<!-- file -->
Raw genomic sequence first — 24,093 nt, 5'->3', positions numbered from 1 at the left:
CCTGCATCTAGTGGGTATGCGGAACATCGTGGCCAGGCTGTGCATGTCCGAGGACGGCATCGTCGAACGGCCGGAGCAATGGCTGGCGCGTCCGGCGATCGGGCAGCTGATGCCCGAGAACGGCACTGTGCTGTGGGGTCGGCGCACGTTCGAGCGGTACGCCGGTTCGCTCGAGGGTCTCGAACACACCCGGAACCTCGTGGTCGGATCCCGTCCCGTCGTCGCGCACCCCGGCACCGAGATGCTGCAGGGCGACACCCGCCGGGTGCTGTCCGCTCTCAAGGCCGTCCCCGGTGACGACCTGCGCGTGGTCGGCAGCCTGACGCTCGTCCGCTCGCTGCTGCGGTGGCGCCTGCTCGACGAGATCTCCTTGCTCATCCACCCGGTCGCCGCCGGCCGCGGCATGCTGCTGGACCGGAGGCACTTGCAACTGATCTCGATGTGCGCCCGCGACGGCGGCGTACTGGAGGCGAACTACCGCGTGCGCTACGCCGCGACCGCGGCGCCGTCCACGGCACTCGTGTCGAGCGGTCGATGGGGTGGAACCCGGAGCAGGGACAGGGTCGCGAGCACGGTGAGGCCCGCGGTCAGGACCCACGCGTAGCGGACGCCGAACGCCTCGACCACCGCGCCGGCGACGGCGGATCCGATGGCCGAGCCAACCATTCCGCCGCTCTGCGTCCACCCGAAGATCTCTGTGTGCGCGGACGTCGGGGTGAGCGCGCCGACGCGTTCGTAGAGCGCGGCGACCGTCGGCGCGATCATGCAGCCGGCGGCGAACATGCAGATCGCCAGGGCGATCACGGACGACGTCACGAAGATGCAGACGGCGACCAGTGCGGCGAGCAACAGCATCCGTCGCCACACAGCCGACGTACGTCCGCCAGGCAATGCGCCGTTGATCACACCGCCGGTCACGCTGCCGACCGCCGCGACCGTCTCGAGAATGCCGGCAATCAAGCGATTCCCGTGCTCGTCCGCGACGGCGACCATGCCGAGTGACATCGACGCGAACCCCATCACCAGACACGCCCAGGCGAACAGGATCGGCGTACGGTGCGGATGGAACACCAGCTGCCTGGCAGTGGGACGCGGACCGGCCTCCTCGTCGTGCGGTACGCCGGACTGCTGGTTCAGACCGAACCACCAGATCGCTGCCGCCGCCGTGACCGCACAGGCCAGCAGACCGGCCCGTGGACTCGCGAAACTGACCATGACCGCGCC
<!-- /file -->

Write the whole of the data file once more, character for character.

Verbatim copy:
Raw genomic sequence first — 24,093 nt, 5'->3', positions numbered from 1 at the left:
CCTGCATCTAGTGGGTATGCGGAACATCGTGGCCAGGCTGTGCATGTCCGAGGACGGCATCGTCGAACGGCCGGAGCAATGGCTGGCGCGTCCGGCGATCGGGCAGCTGATGCCCGAGAACGGCACTGTGCTGTGGGGTCGGCGCACGTTCGAGCGGTACGCCGGTTCGCTCGAGGGTCTCGAACACACCCGGAACCTCGTGGTCGGATCCCGTCCCGTCGTCGCGCACCCCGGCACCGAGATGCTGCAGGGCGACACCCGCCGGGTGCTGTCCGCTCTCAAGGCCGTCCCCGGTGACGACCTGCGCGTGGTCGGCAGCCTGACGCTCGTCCGCTCGCTGCTGCGGTGGCGCCTGCTCGACGAGATCTCCTTGCTCATCCACCCGGTCGCCGCCGGCCGCGGCATGCTGCTGGACCGGAGGCACTTGCAACTGATCTCGATGTGCGCCCGCGACGGCGGCGTACTGGAGGCGAACTACCGCGTGCGCTACGCCGCGACCGCGGCGCCGTCCACGGCACTCGTGTCGAGCGGTCGATGGGGTGGAACCCGGAGCAGGGACAGGGTCGCGAGCACGGTGAGGCCCGCGGTCAGGACCCACGCGTAGCGGACGCCGAACGCCTCGACCACCGCGCCGGCGACGGCGGATCCGATGGCCGAGCCAACCATTCCGCCGCTCTGCGTCCACCCGAAGATCTCTGTGTGCGCGGACGTCGGGGTGAGCGCGCCGACGCGTTCGTAGAGCGCGGCGACCGTCGGCGCGATCATGCAGCCGGCGGCGAACATGCAGATCGCCAGGGCGATCACGGACGACGTCACGAAGATGCAGACGGCGACCAGTGCGGCGAGCAACAGCATCCGTCGCCACACAGCCGACGTACGTCCGCCAGGCAATGCGCCGTTGATCACACCGCCGGTCACGCTGCCGACCGCCGCGACCGTCTCGAGAATGCCGGCAATCAAGCGATTCCCGTGCTCGTCCGCGACGGCGACCATGCCGAGTGACATCGACGCGAACCCCATCACCAGACACGCCCAGGCGAACAGGATCGGCGTACGGTGCGGATGGAACACCAGCTGCCTGGCAGTGGGACGCGGACCGGCCTCCTCGTCGTGCGGTACGCCGGACTGCTGGTTCAGACCGAACCACCAGATCGCTGCCGCCGCCGTGACCGCACAGGCCAGCAGACCGGCCCGTGGACTCGCGAAACTGACCATGACCGCGCC